An early Christmas present in the Midlands

Dudley, Stourbridge & District 5 has returned to service at the Black Country Living Museum following the completion of its £120,000 overhaul. The tram re-entered service on Monday 18th December at the culmination of the five year project to get it back to the tracks.

5 – a Tividale type of tram, typical of many trams which ran in the Black Country – was built in 1919 but also lasted around 10 years in service before the Dudley system closed and it was sold on for further use. In 5’s case this was a shed in a garden in the Kate’s Hill area and that is where it was discovered in 1974. It was restored to operational condition and became the very first tram to run on the 3’6” gauge tramway at the Black Country Living Museum in 1980. It remained in service until the early 2000s when 20 years of intensive service had taken its toll and it was in need of some more attention (by this time similar Wolverhampton & District 34 had entered service).

5 remained stored our of use for a number of years until it departed Dudley for the Llangollen Railway on 22nd February 2012 for a start to be made on a full restoration. It remained in Wales for over four and a half years where the bulk of the work was completed before it headed back to the Black Country Living Museum in early November 2016. The intervening period has seen the last push to return 5 to the tracks and after extensive testing Monday 18th December was the day was saw the tram carry its first passengers for many years.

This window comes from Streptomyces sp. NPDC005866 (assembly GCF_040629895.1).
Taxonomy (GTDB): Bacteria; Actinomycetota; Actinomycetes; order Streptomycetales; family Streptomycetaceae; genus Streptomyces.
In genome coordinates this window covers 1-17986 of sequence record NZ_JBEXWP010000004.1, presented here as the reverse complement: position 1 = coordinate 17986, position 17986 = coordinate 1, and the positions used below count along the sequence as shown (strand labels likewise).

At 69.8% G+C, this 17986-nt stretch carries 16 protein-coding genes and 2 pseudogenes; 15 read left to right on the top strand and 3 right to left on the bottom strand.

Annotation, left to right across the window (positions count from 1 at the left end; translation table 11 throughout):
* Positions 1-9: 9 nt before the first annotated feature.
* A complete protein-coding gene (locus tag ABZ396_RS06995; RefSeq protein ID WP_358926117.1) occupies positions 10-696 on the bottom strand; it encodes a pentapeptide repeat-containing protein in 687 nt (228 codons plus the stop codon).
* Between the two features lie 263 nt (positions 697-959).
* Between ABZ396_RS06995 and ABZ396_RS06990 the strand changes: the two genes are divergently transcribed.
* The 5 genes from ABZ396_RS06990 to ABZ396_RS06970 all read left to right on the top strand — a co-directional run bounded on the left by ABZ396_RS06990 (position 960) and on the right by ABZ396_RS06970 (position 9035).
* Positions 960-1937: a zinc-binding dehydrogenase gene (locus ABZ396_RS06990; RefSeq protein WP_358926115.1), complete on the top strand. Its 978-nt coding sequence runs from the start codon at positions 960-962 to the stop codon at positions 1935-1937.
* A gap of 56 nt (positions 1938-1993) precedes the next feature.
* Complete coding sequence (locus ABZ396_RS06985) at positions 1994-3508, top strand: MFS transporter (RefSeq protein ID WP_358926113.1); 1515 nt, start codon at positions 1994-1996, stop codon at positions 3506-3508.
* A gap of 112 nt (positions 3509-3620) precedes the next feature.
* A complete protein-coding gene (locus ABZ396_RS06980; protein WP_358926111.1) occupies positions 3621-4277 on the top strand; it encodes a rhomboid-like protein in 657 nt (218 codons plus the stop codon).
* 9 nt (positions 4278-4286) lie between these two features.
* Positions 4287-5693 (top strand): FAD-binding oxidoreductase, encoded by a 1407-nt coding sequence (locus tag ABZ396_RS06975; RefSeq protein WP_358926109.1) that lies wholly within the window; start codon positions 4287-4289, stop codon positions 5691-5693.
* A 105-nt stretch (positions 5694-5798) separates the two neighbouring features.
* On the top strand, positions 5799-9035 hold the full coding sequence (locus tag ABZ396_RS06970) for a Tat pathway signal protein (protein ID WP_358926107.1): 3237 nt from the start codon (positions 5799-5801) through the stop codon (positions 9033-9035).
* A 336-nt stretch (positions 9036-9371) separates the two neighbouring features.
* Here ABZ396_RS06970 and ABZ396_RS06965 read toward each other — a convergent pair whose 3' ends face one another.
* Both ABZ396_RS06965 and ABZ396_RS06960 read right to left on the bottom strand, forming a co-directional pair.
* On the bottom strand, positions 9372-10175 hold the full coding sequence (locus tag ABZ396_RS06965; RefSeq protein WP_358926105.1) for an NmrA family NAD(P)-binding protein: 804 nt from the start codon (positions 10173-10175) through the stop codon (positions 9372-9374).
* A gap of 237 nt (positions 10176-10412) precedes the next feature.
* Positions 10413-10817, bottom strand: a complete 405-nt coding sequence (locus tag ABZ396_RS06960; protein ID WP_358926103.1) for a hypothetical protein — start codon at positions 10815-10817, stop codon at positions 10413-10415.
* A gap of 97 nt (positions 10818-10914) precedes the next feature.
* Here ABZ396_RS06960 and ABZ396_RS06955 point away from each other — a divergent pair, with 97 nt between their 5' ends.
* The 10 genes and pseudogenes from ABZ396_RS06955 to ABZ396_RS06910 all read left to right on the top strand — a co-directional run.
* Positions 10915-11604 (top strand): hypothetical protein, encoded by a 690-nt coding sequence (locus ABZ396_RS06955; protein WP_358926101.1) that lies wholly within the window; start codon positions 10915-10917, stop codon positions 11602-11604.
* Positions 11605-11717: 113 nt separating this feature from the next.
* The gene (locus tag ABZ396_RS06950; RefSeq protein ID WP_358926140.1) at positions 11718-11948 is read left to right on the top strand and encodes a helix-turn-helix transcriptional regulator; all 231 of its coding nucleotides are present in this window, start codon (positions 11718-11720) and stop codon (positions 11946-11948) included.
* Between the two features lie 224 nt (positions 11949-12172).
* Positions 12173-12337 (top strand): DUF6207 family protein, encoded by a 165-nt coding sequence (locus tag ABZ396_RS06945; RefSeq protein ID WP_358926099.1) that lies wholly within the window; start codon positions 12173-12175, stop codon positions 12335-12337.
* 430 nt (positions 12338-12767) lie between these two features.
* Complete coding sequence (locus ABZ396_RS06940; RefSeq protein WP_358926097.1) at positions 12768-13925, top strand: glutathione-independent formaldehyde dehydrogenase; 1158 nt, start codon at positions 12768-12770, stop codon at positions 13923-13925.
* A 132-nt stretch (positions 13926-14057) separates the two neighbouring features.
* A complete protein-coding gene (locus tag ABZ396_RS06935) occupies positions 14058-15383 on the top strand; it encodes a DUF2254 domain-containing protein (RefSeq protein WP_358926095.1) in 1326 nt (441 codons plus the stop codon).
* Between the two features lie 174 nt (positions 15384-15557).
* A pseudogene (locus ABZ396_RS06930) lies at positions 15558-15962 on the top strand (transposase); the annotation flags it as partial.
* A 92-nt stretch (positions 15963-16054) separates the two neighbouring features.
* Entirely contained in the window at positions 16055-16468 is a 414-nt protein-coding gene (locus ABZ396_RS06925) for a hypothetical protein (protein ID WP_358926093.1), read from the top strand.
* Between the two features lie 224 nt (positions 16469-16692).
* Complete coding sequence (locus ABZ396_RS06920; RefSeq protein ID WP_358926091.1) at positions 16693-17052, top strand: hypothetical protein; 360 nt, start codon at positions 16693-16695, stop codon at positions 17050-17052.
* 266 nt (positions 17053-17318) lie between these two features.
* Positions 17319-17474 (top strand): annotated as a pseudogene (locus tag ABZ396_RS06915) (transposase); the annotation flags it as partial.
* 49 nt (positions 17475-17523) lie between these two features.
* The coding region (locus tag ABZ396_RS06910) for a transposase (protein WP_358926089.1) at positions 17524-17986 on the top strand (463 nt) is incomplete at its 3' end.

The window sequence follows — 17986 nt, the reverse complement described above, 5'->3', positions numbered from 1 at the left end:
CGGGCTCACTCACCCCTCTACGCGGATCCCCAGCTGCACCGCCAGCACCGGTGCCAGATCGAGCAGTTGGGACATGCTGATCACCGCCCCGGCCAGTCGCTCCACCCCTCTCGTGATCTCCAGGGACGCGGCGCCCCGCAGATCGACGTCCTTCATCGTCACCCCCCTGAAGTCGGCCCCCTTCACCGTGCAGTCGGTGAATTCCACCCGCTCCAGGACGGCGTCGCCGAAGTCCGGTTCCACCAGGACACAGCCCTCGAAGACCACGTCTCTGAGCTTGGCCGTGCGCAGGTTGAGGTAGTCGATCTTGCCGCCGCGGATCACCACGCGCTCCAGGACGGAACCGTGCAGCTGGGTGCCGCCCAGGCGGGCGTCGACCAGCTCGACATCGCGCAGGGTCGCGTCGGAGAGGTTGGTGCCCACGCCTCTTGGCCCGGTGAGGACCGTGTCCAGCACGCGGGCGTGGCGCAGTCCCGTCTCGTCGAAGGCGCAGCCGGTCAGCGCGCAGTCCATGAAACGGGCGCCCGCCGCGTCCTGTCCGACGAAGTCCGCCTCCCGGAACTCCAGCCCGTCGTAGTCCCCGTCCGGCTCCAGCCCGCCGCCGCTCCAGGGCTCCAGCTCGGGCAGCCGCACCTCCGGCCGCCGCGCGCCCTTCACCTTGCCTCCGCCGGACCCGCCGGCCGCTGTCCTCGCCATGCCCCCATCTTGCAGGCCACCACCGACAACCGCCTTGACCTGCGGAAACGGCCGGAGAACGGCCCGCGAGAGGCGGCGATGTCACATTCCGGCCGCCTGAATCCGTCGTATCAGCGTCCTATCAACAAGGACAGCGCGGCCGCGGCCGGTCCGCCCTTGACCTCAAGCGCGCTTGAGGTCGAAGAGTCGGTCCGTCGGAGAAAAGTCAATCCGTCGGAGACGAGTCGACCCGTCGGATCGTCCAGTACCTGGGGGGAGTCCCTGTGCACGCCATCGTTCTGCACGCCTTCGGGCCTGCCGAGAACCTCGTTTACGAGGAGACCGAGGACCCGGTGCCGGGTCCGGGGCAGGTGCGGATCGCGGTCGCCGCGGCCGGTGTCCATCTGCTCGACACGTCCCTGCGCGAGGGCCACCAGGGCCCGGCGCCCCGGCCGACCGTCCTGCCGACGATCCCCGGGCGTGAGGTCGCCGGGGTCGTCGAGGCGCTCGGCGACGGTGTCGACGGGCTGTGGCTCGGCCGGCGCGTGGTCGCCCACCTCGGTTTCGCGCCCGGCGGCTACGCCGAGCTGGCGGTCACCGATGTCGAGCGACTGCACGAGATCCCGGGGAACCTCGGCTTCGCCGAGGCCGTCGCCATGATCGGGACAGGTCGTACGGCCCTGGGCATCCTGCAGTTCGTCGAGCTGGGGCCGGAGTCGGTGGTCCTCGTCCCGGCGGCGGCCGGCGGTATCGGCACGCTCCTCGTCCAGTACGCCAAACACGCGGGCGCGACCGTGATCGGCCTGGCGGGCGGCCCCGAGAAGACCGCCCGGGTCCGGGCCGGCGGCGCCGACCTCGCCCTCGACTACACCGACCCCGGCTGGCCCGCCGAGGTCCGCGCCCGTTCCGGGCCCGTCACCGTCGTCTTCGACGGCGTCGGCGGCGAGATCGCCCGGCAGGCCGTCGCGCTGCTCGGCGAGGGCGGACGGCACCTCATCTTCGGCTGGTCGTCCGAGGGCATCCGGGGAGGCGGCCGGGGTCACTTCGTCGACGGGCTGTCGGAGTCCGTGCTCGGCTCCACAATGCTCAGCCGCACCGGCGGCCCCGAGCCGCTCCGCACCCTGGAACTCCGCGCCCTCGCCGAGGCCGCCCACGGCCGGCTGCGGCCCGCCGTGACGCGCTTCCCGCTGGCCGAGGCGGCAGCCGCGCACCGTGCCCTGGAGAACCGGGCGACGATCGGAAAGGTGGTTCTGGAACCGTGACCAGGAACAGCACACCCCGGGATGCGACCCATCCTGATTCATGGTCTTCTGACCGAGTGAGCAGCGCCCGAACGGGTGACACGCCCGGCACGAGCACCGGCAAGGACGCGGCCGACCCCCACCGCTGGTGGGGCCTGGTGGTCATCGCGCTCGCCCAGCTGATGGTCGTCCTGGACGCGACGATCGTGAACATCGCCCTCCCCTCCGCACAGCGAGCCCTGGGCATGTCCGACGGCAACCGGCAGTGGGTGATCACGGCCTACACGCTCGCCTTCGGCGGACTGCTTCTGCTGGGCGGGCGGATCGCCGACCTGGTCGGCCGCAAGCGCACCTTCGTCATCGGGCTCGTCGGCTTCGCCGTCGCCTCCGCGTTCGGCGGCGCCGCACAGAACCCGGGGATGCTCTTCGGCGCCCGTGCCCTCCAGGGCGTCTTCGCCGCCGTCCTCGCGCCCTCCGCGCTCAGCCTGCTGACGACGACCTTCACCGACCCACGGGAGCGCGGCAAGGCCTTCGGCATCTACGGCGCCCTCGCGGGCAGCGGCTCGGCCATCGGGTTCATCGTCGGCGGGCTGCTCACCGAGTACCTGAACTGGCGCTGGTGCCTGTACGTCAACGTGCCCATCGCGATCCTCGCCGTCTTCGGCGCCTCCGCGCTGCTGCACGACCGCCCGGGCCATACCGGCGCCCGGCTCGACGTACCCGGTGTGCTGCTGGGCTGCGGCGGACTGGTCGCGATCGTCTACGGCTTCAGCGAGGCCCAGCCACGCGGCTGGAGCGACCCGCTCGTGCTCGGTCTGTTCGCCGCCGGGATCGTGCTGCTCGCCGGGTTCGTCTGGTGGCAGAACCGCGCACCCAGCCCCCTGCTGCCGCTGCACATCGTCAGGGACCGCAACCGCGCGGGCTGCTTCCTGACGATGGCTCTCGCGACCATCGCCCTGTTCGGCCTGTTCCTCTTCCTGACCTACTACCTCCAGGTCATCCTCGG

The restoration has been made possible thanks to donations from individuals, businesses and trusts and foundations including the Friends of Black Country Living Museum and the Black Country Living Museum Transport Group. The total project has cost £120,000 and the work has included the rebuilding of parts of the bodywork and structure along with attention to the motors and brake rigging. To finish things off a fresh and shiny coat of paint has been applied in the traditional dark green colour.

Tim Shields, Curator of Industry & Transport at the Black Country Living Museum, said: “Restoring Tram 5 back to its former glory has been a challenging and rewarding project. Seeing it operating as it would have a century ago has been a fantastic experience and we’re delighted that visitors will once again get to ride on this fascinating piece of Black Country history.”

There should now be three trams available for service with 5 joining 34 and double decker Wolverhampton 49 but only one is needed on a normal daily basis. It is planned that 5 will be running between 1100 and 1500 all this week. The museum also has an operating trolleybus route.

Looking resplendent in a fresh coat of paint Dudley, Stourbridge & District 5 waits at the end of the line. Wolverhampton 49 is seen behind.

An end view of 5.

The stunningly restored interior of 5.

Another interior view looking at the driver’s platform. (All Photographs courtesy of Black Country Living Museum)

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